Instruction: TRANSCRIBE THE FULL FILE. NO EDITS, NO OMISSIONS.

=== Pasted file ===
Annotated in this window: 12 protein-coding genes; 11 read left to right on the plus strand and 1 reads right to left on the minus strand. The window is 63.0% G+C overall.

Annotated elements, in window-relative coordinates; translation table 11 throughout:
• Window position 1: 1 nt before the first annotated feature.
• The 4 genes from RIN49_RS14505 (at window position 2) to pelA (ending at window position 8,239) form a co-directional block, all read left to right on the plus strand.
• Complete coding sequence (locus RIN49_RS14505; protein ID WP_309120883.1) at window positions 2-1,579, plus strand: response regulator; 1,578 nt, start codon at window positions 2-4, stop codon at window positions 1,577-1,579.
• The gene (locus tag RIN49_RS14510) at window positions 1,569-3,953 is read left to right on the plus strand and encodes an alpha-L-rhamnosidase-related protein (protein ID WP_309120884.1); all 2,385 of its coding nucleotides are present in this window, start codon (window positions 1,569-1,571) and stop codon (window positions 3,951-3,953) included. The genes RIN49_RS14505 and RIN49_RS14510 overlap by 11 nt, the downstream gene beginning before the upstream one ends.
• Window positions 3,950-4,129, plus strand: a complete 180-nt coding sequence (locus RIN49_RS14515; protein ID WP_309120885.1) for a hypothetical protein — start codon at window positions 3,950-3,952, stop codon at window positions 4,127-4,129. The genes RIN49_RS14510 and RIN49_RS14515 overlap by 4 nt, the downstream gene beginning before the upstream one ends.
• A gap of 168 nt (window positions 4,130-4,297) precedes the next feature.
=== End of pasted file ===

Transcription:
Annotated in this window: 12 protein-coding genes; 11 read left to right on the plus strand and 1 reads right to left on the minus strand. The window is 63.0% G+C overall.

Annotated elements, in window-relative coordinates; translation table 11 throughout:
• Window position 1: 1 nt before the first annotated feature.
• The 4 genes from RIN49_RS14505 (at window position 2) to pelA (ending at window position 8,239) form a co-directional block, all read left to right on the plus strand.
• Complete coding sequence (locus RIN49_RS14505; protein ID WP_309120883.1) at window positions 2-1,579, plus strand: response regulator; 1,578 nt, start codon at window positions 2-4, stop codon at window positions 1,577-1,579.
• The gene (locus tag RIN49_RS14510) at window positions 1,569-3,953 is read left to right on the plus strand and encodes an alpha-L-rhamnosidase-related protein (protein ID WP_309120884.1); all 2,385 of its coding nucleotides are present in this window, start codon (window positions 1,569-1,571) and stop codon (window positions 3,951-3,953) included. The genes RIN49_RS14505 and RIN49_RS14510 overlap by 11 nt, the downstream gene beginning before the upstream one ends.
• Window positions 3,950-4,129, plus strand: a complete 180-nt coding sequence (locus RIN49_RS14515; protein ID WP_309120885.1) for a hypothetical protein — start codon at window positions 3,950-3,952, stop codon at window positions 4,127-4,129. The genes RIN49_RS14510 and RIN49_RS14515 overlap by 4 nt, the downstream gene beginning before the upstream one ends.
• A gap of 168 nt (window positions 4,130-4,297) precedes the next feature.